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Are people who are disproportionately weaker or smaller than other people still responsible for their own safety?

0 votes
In an anarchistic society, my understanding is that individuals are primarily responsible for their own safety and sustenance. But what about individuals who are naturally weaker in both physical strength and sometimes also stamina which includes people of both genders and especially the elderly.

These people cannot possibly be expected to defend themselves from personal attack so in what ways would an anarchistic society reconcile this issue, if at all?
asked Nov 10, 2016 by anonymous
every individual, at various points in their life, have disproportionately weaker  bodies (or less stamina) than "other" people. so "these people" really means all people. i can't make a clear and tidy distinction between "the strong" and "the weak".

and as things stand today, i don't see or feel the state "taking responsibility" for my safety or sustenance anyway. my safety still comes down to my own abilities and (as lawrence points out) those who care about me.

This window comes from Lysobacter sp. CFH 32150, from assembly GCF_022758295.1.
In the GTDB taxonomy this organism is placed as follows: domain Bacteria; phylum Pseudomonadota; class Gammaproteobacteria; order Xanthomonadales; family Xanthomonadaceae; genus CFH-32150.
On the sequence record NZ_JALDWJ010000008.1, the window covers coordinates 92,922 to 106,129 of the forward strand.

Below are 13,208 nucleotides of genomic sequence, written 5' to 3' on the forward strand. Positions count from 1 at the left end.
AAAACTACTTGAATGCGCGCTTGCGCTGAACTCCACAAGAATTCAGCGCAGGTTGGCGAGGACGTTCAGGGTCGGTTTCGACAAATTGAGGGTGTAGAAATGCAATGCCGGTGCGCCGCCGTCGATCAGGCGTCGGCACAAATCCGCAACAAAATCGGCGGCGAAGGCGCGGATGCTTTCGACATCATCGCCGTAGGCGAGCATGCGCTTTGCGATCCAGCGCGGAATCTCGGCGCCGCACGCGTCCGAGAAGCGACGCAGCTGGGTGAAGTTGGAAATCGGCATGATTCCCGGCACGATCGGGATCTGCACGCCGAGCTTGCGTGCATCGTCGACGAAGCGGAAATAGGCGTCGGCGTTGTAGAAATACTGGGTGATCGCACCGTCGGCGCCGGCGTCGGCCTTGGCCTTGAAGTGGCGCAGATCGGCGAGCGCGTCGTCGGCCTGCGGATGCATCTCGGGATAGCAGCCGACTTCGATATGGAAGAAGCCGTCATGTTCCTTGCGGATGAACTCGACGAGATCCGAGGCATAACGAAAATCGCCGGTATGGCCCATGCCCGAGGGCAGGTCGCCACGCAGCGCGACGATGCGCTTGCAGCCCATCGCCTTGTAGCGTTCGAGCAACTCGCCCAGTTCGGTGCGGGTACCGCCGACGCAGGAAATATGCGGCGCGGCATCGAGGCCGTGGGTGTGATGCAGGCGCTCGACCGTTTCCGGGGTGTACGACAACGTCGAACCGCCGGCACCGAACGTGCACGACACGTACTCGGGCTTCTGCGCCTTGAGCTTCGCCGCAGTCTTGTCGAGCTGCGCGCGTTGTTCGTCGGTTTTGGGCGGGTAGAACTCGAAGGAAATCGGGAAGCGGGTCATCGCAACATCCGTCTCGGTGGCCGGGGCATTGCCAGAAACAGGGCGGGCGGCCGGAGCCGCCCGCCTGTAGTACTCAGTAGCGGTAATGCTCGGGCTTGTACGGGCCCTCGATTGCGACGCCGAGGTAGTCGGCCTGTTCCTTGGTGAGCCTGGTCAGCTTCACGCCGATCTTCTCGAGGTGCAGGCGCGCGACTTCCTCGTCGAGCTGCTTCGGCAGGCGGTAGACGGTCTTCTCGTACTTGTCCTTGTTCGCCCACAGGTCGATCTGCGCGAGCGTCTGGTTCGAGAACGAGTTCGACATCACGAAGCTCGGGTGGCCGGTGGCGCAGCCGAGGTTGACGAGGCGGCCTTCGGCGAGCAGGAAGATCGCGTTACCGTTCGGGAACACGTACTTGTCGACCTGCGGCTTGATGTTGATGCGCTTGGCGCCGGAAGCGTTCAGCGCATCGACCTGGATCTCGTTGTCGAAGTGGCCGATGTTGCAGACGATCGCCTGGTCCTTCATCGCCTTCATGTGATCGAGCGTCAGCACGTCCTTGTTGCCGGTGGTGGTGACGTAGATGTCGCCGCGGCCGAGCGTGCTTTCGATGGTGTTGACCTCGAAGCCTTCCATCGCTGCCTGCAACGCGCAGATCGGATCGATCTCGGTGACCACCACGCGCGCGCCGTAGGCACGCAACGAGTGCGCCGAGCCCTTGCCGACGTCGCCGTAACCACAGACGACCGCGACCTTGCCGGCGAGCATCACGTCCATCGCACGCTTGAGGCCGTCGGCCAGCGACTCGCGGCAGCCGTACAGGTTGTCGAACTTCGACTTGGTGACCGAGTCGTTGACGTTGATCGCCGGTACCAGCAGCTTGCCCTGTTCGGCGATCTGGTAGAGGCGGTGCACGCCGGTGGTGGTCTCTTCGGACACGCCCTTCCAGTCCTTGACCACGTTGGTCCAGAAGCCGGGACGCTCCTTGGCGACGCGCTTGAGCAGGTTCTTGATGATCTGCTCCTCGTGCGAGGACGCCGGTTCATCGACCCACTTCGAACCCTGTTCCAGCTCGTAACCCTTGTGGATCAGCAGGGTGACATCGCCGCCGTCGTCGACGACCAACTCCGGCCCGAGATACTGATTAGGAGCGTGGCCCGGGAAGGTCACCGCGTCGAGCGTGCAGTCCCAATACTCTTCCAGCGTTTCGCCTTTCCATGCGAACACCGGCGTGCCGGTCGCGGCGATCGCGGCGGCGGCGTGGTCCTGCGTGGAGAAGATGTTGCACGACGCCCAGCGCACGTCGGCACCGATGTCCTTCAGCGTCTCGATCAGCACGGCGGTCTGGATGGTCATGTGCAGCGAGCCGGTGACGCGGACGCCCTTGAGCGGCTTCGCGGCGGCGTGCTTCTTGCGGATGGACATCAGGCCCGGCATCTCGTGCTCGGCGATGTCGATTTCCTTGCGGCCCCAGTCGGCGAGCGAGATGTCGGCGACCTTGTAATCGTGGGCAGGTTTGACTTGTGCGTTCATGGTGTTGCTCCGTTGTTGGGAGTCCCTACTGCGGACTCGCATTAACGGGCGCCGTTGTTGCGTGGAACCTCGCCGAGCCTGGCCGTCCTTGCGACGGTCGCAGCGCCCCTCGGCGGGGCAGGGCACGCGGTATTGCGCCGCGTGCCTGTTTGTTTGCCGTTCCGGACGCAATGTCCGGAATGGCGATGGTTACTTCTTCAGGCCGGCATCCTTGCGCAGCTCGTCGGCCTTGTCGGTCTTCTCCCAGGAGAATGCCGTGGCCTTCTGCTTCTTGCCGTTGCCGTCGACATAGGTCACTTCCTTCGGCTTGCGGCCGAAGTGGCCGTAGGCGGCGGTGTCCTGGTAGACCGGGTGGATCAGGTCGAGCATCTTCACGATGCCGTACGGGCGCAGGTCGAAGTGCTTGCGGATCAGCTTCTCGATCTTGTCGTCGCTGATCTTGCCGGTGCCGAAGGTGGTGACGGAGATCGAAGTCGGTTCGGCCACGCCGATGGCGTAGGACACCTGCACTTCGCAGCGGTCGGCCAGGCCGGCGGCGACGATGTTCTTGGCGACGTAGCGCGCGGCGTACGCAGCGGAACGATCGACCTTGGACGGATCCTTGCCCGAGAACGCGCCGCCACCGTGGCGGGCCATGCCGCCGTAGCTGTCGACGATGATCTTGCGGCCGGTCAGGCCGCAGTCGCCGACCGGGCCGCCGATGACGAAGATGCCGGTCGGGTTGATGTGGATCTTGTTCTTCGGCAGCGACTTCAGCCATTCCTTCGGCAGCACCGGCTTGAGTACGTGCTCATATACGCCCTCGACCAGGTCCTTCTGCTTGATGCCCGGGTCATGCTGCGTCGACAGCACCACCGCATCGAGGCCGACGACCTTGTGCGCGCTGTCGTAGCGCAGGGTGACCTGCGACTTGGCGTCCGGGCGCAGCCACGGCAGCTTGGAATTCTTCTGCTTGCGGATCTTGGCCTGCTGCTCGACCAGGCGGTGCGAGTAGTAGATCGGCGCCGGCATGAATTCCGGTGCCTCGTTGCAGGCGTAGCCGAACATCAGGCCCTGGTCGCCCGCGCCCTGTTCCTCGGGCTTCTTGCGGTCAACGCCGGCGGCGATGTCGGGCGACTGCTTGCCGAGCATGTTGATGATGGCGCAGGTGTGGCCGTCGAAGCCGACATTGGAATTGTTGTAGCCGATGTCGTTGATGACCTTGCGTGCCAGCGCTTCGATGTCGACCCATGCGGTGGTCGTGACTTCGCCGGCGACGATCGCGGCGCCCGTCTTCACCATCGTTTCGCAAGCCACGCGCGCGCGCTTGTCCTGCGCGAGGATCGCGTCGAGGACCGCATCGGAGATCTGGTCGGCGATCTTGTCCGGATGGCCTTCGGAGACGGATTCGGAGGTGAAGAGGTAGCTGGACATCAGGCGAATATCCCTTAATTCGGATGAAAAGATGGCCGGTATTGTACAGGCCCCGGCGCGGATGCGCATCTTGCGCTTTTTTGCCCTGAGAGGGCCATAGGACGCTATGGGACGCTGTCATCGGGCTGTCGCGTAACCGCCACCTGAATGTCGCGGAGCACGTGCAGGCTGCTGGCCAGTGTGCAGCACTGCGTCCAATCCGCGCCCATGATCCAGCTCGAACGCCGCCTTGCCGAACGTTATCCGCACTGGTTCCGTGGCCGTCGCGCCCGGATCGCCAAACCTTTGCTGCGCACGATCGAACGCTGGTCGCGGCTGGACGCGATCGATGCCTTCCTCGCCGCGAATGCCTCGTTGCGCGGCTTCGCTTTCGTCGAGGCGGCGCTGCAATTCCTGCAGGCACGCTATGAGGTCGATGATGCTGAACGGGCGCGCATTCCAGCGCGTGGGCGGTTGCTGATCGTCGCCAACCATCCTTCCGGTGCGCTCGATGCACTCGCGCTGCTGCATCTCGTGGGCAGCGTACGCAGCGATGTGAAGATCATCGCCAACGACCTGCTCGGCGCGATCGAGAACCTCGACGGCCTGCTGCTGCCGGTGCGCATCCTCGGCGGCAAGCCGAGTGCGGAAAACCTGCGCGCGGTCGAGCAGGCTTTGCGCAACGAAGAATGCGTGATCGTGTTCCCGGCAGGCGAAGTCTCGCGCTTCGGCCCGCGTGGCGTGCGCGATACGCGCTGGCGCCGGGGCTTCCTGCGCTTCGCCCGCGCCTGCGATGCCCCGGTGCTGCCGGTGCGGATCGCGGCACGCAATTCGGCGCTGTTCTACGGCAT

2 Answers

+3 votes
It's called friends. Also, why do you assume that attacks would be acceptable in an anarchistic society?
answered Nov 10, 2016 by lawrence (610 points)
+1 vote

safety is another one of those words. lots of baggage, not necessarily a lot of clarity.

ultimately, we are all responsible for our own safety all the time. that can mean things like eating good food, having strong social ties, having a place to sleep, fighting against things that hurt us, understanding what we want from relationships and learning how to get it, etc.

but since you seem to be positing an anarchist scenario as a war of all against all, i'd (again) point you to some of the previous questions about anarchist situations qua disagreements/punishment, etc.

answered Nov 20, 2016 by dot (52,800 points)
strongly agree with particularly the second paragraph.

i also think the first sentence of lawrence's answer is spot on.

i get a kick out of the term "safe space". as if such a thing is possible. but it is the criteria folks use that i find so amusing. i have been around many women who claim that a safe space is one where there are no men. i doubt they've ever been to a women's prison. or for that matter to the douglass projects where i grew up.